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Is Mundulla Yellows really a threat to undisturbed native vegetation? A comment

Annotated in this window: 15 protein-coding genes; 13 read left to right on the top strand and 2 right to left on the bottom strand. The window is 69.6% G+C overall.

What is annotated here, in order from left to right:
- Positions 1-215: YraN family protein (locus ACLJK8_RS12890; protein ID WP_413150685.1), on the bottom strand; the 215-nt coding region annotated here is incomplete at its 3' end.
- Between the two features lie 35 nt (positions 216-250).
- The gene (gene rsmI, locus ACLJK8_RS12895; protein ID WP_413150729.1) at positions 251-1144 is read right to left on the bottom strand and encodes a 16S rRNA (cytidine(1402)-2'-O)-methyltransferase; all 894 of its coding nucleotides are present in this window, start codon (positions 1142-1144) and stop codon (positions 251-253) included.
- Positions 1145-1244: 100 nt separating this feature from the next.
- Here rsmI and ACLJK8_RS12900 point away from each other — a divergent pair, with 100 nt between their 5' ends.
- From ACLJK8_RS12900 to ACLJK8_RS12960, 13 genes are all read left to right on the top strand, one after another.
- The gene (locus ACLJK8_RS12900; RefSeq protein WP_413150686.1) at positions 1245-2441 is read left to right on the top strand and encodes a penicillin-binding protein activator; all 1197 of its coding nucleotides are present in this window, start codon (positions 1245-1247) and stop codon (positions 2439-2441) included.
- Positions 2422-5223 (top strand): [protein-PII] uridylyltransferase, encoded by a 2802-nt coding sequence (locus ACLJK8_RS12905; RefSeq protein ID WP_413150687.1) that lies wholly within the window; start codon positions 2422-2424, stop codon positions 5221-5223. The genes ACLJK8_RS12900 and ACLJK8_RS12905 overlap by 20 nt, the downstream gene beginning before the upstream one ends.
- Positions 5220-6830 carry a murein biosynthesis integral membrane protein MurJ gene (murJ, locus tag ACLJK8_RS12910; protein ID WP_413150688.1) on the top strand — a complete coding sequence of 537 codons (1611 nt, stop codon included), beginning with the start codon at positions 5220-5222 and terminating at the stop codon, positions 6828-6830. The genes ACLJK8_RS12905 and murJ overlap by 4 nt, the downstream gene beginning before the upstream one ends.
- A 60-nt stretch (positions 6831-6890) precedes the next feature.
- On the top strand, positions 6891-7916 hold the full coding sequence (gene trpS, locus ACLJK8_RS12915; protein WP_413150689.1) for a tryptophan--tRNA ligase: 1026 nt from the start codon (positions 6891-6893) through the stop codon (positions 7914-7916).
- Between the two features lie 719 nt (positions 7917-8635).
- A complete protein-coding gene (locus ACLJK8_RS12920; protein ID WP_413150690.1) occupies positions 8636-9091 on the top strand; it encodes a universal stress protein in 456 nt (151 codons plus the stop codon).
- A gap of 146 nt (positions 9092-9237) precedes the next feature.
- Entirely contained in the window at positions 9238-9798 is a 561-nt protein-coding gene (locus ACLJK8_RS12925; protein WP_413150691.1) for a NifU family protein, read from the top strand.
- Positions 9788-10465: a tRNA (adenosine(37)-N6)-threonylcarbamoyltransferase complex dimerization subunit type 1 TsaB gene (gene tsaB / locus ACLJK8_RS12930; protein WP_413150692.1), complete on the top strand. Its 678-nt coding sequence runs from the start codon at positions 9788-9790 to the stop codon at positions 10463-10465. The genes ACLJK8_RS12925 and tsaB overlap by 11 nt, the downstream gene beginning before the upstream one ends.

The term Mundulla Yellows (MY) was coined in 1997 to refer to a dieback disorder involving leaf chlorosis which affects Eucalyptus and other native southern Australian vascular plants. It was thought to be a new, spreading, contagious biotic disease with the potential to devastate native vegetation. Since then, research has found no evidence to confirm any role of biotic agents and generally the disorder has been more convincingly attributed to abiotic soil factors. It has now been suggested that most or all of the reported cases of MY are simply the very well-known nutrient disorder of alkaline soils, lime-induced chlorosis. All of the well-documented records of MY are from sites where acidic soils have become more alkaline because of the use of crushed limestone in road-making or to the use of alkaline irrigation water; none are from undisturbed native vegetation. Despite this research and much circumstantial evidence, the view that MY poses a grave risk to undisturbed vegetation still persists and needs to be corrected accordingly.